9 July 2021
“For the first and only time in my presidency, we didn’t need to sell what we’d done.” Those rueful words belong to Barack Obama, reflecting on the CIA-led operation in 2011, in which the terrorist leader Osama bin Laden was killed, the man responsible for the 9/11 attack on the Twin Towers. Obama goes on to muse over what might have been possible if the same degree of unity, expertise, resources and determination had been applied to educating children, housing the homeless, reducing poverty or curbing greenhouse gases. He adds, “I knew that even my own staff would dismiss these notions as utopian.”
How we long for that kind of unity, where we are all working together for a common and good goal. And how rare it is. At a more trivial level, this is one of the reasons many of us are so much enjoying the success of the England football team at present, because it is drawing the nation together, with some 27 million watching the semi-final against Denmark. Something similar happened with the death of the Duke of Edinburgh earlier this year.
Such unity is precious, while disunity is painful. Sadly, our fallen world is marked by disunity: we are alienated from one another, from ourselves, from our environment and – fundamentally and worst of all – from our maker. Yet the Bible treasures unity. Psalm 133 says, “How good and pleasant it is when God’s people live together in unity! It is like precious oil poured on the head, running down on the beard.” We might not quite get the imagery here, but we sense it is good!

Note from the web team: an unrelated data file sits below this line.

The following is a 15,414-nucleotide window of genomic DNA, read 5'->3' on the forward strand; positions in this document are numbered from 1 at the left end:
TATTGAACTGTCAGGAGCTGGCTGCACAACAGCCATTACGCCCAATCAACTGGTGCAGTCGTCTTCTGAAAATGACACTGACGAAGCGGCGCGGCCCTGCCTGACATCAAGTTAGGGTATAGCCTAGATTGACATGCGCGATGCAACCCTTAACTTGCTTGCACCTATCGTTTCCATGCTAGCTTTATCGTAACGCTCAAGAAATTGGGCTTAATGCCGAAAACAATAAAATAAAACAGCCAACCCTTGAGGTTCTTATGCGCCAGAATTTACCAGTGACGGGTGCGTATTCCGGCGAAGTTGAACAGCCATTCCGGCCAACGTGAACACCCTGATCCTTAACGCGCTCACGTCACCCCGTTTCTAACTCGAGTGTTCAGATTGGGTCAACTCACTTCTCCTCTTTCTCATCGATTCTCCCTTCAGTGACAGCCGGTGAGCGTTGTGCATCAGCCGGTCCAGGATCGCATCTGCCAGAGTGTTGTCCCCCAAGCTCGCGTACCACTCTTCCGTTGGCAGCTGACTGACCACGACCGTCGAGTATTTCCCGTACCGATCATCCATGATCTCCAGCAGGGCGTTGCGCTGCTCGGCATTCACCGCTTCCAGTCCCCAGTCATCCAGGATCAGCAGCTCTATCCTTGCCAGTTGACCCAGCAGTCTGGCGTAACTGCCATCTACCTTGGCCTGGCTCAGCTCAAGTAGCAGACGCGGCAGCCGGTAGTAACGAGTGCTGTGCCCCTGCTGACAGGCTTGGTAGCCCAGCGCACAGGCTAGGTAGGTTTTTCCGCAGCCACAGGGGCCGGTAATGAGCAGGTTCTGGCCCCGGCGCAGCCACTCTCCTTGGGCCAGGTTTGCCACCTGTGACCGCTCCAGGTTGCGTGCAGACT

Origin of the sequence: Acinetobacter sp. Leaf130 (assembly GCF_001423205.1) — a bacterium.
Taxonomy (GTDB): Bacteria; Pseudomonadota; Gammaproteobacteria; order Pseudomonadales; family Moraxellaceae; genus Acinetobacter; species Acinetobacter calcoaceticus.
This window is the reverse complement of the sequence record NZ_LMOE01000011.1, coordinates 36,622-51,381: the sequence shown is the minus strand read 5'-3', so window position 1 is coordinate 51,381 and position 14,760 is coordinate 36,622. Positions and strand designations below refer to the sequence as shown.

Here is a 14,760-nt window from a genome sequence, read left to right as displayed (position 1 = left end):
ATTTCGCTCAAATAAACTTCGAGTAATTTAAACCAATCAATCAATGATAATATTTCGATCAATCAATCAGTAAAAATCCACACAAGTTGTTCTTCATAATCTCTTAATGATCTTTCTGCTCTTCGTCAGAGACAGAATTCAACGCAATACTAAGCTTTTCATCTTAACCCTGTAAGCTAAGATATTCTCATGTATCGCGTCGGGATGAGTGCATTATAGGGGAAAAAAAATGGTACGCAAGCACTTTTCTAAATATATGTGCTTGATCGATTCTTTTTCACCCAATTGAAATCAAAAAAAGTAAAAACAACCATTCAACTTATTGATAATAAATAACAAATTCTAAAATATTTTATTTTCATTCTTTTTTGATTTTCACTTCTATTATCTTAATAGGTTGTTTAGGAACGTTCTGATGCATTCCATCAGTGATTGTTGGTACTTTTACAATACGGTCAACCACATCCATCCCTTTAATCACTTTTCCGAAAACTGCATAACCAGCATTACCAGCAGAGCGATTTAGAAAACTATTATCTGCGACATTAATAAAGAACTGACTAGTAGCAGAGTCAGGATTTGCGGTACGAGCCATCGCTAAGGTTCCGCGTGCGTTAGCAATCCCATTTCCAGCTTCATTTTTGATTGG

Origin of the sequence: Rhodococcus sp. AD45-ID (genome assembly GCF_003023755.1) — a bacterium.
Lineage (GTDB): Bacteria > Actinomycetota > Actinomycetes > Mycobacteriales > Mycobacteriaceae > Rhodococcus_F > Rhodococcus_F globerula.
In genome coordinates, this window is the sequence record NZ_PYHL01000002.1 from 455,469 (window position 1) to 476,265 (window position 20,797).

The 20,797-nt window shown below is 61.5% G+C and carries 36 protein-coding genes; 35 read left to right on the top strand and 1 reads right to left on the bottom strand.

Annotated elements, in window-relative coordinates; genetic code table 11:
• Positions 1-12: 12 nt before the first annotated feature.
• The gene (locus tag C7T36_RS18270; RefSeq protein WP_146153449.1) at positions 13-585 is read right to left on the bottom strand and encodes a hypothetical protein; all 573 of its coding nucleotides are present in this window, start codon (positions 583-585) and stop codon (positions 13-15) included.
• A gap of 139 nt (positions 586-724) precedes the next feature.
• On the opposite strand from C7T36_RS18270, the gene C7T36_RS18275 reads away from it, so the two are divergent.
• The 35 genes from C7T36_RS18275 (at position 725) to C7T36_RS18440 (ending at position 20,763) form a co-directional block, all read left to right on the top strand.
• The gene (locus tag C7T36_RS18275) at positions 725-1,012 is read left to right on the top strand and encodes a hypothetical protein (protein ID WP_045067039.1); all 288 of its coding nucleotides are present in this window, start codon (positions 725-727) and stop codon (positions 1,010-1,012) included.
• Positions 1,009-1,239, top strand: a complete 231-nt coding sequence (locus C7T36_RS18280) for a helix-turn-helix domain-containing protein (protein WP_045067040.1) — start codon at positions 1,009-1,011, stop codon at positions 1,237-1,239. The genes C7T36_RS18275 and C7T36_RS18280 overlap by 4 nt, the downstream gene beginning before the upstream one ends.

Broadly speaking, when people sin and God judges, the result is scattering: from the Garden of Eden, from the Promised Land, from one another. And when God saves, the result is gathering: to him and to one another. God is working towards unity, reuniting the world to himself in and under Christ. And “he has made known to us the mystery of his will … to bring unity to all things in heaven and on earth under Christ,” says Ephesians 1.
And that is why church is so important, because that is where God’s unification programme has begun. According to Ephesians 3, this is where “the manifold wisdom of God [is] made known.” Our gatherings on Sunday may look somewhat weak and insignificant, especially at the moment, but they are highly significant. They are an advertisement for the wisdom and power of God.
Lord, thank you that you are uniting all things together under Christ. We treasure our experience of that unity and ask that we may we be faithful witnesses to it. Amen.
Chris Hobbs, Senior Minister